Heather Knobel, Colgate University Class of 2022

College tours provide a glimpse into the next chapter of your life. If thinking about the next part of your life isn’t stressful enough, taking one college tour after another can make your head spin and leave you feeling overwhelmed. You may run the risk of forgetting which school has an acapella group for people who can’t sing or which school was willing to give you a cookie sandwich after your tour. I highly recommend you follow these quick tips to help you stay organized and help you make the best decision for YOU.

1)   Remember your first impression and write everything down

Especially if you’re visiting more than a couple of schools, after listening to a few admission representatives tell you about the only state not represented (hint: it’s usually North Dakota), things may start to sound the same.  When it comes time to completing your applications, notes and photos will help jog your memory and maybe even save you time when finding the answer to a burning question. But don’t worry if you miss a few stats or forget to take a photo of the dining hall as most of the data may be found with a quick Google search.

When it comes to notetaking, there are two types of people: those who insist on handwriting and those who insist on typing. A small notebook and a pen helps to keep your thoughts about a school in one place and makes you look like you are paying attention even if you really aren’t. As you walk around a campus, be sure to snap photos and file them by school. Trust me, after a couple of campus visits, you will thank me!

2)   Listen to the people on campus and YOURSELF

This is not the time in your life when you should sit in silence. Don’t be shy. Ask questions! Be prepared with a few key questions that you ask at each school to help you compare the difference between each place you visit.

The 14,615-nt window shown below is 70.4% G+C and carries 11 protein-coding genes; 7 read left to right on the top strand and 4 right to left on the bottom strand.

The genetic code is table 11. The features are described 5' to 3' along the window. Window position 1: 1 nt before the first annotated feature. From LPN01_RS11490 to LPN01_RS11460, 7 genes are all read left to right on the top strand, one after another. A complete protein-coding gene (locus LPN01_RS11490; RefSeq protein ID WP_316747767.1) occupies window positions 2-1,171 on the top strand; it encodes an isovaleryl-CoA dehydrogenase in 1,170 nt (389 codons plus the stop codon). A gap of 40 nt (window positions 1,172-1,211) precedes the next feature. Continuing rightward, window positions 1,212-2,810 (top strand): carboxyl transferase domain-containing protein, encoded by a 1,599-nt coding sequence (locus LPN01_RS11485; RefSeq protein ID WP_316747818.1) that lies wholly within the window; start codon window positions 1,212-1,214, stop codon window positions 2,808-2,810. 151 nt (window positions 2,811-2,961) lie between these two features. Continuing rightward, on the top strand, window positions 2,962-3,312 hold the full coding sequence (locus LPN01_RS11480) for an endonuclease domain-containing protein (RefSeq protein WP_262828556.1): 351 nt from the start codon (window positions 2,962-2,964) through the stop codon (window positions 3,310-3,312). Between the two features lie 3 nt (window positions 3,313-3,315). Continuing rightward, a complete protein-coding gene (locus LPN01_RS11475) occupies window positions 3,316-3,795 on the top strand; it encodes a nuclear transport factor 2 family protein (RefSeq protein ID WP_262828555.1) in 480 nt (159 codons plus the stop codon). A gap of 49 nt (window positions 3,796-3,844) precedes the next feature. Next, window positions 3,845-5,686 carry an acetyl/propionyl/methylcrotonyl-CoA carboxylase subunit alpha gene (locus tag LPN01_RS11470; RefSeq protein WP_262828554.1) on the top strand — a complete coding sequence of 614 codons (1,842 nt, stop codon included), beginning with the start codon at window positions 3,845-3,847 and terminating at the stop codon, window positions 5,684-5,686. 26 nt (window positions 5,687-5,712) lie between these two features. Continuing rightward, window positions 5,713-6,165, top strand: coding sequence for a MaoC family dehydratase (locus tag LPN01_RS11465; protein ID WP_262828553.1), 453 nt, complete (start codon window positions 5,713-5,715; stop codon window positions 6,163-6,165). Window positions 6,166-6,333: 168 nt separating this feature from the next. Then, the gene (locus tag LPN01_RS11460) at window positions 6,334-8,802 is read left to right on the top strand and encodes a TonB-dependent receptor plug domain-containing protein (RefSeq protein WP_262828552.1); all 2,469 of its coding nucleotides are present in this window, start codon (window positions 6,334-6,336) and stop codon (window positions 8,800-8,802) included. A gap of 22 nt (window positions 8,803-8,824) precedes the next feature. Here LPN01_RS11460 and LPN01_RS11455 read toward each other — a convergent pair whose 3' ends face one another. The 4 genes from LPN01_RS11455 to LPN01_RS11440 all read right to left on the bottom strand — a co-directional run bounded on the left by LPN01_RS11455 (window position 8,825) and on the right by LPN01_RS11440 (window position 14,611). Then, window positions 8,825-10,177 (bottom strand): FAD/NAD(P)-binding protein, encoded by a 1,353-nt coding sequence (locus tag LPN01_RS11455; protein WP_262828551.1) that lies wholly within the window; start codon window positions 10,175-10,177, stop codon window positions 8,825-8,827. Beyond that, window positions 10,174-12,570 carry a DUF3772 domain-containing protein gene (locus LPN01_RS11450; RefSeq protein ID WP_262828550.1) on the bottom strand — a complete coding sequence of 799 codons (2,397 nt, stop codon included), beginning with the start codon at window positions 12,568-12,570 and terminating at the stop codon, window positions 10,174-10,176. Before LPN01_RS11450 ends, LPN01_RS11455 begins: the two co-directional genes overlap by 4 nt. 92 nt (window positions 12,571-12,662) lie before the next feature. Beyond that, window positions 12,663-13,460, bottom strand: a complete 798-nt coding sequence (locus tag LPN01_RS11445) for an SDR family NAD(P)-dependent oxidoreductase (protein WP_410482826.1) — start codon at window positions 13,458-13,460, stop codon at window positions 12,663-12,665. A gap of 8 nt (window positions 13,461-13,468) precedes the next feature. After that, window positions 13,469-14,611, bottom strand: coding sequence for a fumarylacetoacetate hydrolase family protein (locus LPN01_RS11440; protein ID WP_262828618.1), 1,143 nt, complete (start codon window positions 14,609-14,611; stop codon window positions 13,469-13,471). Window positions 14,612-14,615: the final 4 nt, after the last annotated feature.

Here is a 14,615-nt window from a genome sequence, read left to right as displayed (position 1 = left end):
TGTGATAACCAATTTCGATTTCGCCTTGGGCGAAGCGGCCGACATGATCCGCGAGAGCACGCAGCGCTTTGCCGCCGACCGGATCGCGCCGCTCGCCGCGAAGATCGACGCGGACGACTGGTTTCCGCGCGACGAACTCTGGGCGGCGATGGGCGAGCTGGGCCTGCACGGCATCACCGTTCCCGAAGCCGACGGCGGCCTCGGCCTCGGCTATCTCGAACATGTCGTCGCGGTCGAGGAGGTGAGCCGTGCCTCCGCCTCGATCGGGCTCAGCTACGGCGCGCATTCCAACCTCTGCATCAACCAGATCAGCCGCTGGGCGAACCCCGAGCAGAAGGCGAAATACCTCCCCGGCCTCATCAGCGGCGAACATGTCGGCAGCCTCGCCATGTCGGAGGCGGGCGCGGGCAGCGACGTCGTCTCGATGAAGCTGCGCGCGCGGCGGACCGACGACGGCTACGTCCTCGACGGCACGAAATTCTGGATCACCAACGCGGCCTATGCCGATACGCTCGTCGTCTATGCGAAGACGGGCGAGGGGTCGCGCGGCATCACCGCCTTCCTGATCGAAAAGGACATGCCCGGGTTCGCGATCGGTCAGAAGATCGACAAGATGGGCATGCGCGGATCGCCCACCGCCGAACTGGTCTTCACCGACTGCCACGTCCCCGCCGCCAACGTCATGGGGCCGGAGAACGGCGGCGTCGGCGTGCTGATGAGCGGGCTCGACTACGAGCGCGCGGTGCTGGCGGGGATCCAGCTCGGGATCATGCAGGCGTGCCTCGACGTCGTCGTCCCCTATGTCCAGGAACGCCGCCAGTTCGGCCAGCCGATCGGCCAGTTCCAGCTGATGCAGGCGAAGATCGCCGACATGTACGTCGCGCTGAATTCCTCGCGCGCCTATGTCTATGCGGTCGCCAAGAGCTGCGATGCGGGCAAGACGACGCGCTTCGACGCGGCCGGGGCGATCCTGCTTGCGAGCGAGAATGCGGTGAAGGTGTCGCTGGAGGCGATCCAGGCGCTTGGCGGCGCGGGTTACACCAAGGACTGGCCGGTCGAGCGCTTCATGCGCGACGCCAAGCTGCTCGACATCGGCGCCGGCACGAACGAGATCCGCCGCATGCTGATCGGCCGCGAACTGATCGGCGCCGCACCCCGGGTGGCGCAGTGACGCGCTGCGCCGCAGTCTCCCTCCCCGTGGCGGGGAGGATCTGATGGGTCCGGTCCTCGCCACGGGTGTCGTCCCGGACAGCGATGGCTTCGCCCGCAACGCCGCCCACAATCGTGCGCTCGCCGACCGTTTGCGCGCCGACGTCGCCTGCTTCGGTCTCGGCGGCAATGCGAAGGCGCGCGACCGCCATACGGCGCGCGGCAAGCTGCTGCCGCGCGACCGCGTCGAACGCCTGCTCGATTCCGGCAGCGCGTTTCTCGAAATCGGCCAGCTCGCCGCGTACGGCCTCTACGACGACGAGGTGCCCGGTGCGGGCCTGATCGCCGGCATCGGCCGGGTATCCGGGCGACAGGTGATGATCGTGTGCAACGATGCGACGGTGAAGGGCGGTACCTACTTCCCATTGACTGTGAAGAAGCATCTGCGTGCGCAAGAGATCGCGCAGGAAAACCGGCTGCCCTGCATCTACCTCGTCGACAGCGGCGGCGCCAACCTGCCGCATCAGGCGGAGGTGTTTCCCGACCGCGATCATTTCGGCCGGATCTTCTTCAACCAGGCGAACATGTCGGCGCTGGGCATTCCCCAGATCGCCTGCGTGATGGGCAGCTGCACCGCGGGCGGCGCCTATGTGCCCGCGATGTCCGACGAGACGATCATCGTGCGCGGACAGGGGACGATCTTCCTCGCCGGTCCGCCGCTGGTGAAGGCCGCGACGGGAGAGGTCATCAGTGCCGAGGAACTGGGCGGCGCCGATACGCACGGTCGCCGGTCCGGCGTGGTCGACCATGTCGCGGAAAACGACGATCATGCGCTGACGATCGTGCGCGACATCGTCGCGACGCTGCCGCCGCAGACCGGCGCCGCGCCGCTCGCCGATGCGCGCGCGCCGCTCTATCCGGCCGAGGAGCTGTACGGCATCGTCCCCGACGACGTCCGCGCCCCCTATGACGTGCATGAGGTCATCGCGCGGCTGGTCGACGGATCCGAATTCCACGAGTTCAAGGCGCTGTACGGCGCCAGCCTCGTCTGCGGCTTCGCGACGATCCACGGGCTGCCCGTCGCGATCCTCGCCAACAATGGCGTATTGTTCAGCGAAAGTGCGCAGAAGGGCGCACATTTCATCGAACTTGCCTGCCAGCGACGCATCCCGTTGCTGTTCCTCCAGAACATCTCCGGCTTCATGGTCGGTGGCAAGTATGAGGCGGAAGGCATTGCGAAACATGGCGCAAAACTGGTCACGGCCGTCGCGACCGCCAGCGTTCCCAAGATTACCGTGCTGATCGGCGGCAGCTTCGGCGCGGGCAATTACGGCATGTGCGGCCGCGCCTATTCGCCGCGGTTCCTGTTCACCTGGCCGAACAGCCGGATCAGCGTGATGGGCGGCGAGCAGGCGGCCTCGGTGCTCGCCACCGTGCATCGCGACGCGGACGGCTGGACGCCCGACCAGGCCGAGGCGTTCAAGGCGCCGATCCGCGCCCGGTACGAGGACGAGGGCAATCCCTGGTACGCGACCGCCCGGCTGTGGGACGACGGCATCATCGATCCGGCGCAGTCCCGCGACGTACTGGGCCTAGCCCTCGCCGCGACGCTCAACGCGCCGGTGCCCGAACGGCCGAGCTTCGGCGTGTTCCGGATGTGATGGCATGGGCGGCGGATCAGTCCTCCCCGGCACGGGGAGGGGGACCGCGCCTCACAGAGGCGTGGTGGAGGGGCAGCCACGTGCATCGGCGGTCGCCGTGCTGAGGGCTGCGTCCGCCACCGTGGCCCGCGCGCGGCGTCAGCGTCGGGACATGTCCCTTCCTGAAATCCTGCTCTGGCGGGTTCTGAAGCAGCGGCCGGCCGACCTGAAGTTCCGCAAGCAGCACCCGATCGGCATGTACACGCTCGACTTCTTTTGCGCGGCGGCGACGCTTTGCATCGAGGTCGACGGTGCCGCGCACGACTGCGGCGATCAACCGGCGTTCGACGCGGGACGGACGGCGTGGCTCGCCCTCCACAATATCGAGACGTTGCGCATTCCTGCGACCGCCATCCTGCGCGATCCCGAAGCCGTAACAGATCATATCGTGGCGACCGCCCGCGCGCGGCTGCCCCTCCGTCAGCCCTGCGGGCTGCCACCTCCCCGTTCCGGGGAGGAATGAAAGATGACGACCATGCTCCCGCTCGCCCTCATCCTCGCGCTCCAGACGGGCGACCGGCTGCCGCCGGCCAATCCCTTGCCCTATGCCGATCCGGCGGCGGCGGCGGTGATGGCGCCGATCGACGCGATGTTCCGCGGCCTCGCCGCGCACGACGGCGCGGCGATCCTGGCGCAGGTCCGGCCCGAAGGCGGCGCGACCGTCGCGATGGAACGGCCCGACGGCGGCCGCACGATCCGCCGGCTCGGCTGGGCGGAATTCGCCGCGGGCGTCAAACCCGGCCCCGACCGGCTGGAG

Your parents will tell you, if they haven’t already, how great their school was, or your neighbor will tell you why they chose their school. At the end of the day, you are the one heading off to college, and it has to be a decision that is right for YOU. The best way to learn if a school is the right fit is to listen to the tour guide, students on campus, the person serving food in the dining hall, the professor in the classroom and most of all - your inner voice.

3)   Remember that your time is valuable

It happens to the best of us. We get to a school (and maybe traveled thousands of miles) and we are in the middle of the tour and we know in our gut that this is not a good fit. It’s okay. It is also okay to politely leave the tour no matter how badly your parents may want to stay.

4)   Visit the town during the day and night

You are about to choose a place to live for the next 2-4 years. While the campus is the central focus of your visit, you may be surprised to know that life off campus, or lack thereof, can have a major impact on your final decision. There were several schools that I had seen at night that made my heart pound. Find out if a big city with lots of noise or a small village with lots of corn is better for you.

5)    Look but don’t buy

When visiting the bookstore, don’t fall into the trap of buying it all or even any of it until you commit. Do you really want to parade around your high school with your dream school written across your shirt? What happens to all that merchandise if you don’t end up at the school? Just some questions to consider before you hand over your credit card to the cashier.

6)   Visualize with an imaginary backpack

Imagine yourself walking to class with a backpack on. Really! Picture yourself getting ready for class, heading out of your dorm, entering an academic building, sitting in a class, talking to a professor, heading out of the academic building, and meeting your new friends for lunch. This little exercise will help you determine if the school feels like home. If I couldn’t feel the backpack hanging on my shoulders, I knew I didn’t belong.

I won’t deny it, college visits may be stressful and tiresome, but if you follow my advice then tours and information sessions can make one of the hardest parts of the college process become the easiest and quite frankly the most enjoyable.